I struggle with the fact that I sometimes want to be one of those happy, fuzzy bloggers who only blogs of beautiful inspiration and lovely thoughts. The problem is that trying to force myself into just that box is against my very nature. I'm a ranter who needs to periodically grab my soapbox and shout to the world about its problems. If I were vying for President or Miss America, people would call this my platform. My friends just shake their heads, silently thankful that I have a blog where I can vent.
There is a reason for all of this rambling. Earlier today I was directed toward this article in The New Yorker on end of life care. This piece is overwhelming in so many different ways that even finding a way to capture everything it did* to me is difficult.
The state of our health care system and the politics and debates that rage around it is something that is very personal to me. I feel like over the past several years I have witnessed some of its bigger flaws as I watched my grandmother age. The author of the piece, a doctor, lures you in with the story of a young mother-to-be who discovers she has lung cancer during her 39th week of pregnancy despite living a healthy lifestyle and never having smoked. We're drawn deeper into her battle to survive, as treatment after treatment fails.
It's this fork in the road that the author wants us to ponder. The problem is that when he brings us to this point he immediately peppers the path with "...soaring cost of health care is the greatest threat to the country’s long-term solvency, and the terminally ill account for a lot of it," and "twenty-five per cent of all Medicare spending is for the five per cent of patients who are in their final year of life." I refuse to stay silent in a world where medical decisions are based on a cost-benefit analysis, despite OMB's and insurance companies' efforts to put dollar value on what a human life is worth. Anyone walking by could see that I was visibly upset as I read,
"The subject seems to reach national awareness mainly as a question of who should “win” when the expensive decisions are made: the insurers and the taxpayers footing the bill or the patient battling for his or her life. Budget hawks urge us to face the fact that we can’t afford everything."
I absolutely cannot wrap my mind around how we've created a system that would allow a doctor/hospital/insurance company to deny care that might save some one's life based on their ability to pay. Where is the humanity in that? I know folks on the opposite side of the spectrum would argue what I advocate for is socialism and point to the age old examples of waiting so long to see a doctor that you are essentially denied care. They would talk about competition brought on by the quest for higher profits as a tool to stimulate innovative research and treatments. I get that, and I reject it. I wish I were genius enough to have come up with a solution, but all I can offer is that this cannot possibly be the path we go down. The only person who should have the right to deny themselves care is the patient.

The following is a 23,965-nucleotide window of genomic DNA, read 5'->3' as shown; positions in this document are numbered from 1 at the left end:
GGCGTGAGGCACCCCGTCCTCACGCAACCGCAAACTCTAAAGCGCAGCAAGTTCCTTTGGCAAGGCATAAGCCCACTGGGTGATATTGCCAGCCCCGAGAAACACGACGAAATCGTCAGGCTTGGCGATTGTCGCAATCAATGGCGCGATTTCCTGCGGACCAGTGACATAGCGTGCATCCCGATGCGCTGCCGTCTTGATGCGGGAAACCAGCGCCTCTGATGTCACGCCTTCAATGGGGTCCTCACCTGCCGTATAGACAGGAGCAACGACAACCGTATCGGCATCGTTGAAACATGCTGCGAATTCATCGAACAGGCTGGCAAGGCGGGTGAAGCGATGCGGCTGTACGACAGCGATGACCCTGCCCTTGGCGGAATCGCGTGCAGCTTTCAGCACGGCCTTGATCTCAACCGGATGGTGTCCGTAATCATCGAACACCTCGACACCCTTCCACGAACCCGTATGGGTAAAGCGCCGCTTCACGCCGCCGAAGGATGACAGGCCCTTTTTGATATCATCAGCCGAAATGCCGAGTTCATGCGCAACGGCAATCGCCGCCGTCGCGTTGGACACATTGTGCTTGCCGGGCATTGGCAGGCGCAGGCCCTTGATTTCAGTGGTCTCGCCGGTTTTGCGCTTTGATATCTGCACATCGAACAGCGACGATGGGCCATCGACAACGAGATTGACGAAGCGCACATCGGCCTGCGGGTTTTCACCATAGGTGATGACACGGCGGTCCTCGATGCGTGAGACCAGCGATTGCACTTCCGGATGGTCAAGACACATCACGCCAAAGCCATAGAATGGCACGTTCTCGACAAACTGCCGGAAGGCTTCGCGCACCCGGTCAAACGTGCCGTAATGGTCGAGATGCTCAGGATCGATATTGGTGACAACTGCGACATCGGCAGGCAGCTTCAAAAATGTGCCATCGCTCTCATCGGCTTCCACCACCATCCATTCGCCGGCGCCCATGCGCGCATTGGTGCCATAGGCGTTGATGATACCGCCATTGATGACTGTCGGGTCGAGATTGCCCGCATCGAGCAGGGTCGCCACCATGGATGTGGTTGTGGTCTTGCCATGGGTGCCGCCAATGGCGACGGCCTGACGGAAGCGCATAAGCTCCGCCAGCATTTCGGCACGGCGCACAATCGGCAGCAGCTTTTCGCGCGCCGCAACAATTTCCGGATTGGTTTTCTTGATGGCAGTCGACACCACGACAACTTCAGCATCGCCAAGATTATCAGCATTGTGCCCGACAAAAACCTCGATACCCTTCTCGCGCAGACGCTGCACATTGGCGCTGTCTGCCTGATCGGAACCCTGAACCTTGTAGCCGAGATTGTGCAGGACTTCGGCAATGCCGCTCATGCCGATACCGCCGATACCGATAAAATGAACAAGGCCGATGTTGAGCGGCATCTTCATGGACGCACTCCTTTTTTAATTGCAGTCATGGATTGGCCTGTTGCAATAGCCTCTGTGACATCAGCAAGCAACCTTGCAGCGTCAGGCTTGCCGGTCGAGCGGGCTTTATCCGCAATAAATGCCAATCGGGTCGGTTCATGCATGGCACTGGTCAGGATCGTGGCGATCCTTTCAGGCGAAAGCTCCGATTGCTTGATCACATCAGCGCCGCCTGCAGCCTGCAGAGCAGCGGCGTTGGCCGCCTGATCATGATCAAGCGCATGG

If you hang on, the article does get quite brilliant. He and I found our common ground in the land of hospice. What the author had to learn through home visits and interviews with hospice nurses and patients, we experienced first hand with my grandmother. Even in some of my earliest memories, I remember my grandmother as having health problems (back surgeries, enlarged heart). The memory of those hospital visits pale in comparison to the last two years of her life. Her health had declined so significantly that, for a while, it seemed like each week was touch and go. A particularly horrific stint in the emergency room resulted in a very frank conversation between my grandmother and my mom and grandpa about her wishes and how she wanted to live and die. She was tired. She had lived a full life and didn't want her last breaths to be taken hooked up to a ventilator with her meals delivered through feeding tubes. As her family, we supported her decision, and she was signed up for hospice.
The men and women who provide hospice care are truly amazing human beings. I can't put it any better than the author does.
"In ordinary medicine, the goal is to extend life. We’ll sacrifice the quality of your existence now—by performing surgery, providing chemotherapy, putting you in intensive care—for the chance of gaining time later. Hospice deploys nurses, doctors, and social workers to help people with a fatal illness have the fullest possible lives right now. That means focusing on objectives like freedom from pain and discomfort, or maintaining mental awareness for as long as possible, or getting out with family once in a while."
He goes on to quote studies where patients who opt for hospice instead of innumerable last ditch efforts don't necessarily die any sooner and, in fact, have sometimes been known to live a little longer. I know that, with my grandmother, I was given almost two years with her, and I wouldn't trade those for the world. I flew home more frequently and spent almost every hour I could with her. She enjoyed the simple things like getting her hair done, having her nails painted and kicking my ass at Uno
By the end of the article, we are grudgingly friends. He lays out a case for rethinking death and rethinking care based, at least part, strengthening communication, something I can get behind.
Read the article.
*Yes, I know an article can't physically do anything to me, but words can have such a profound effect that it feels physical.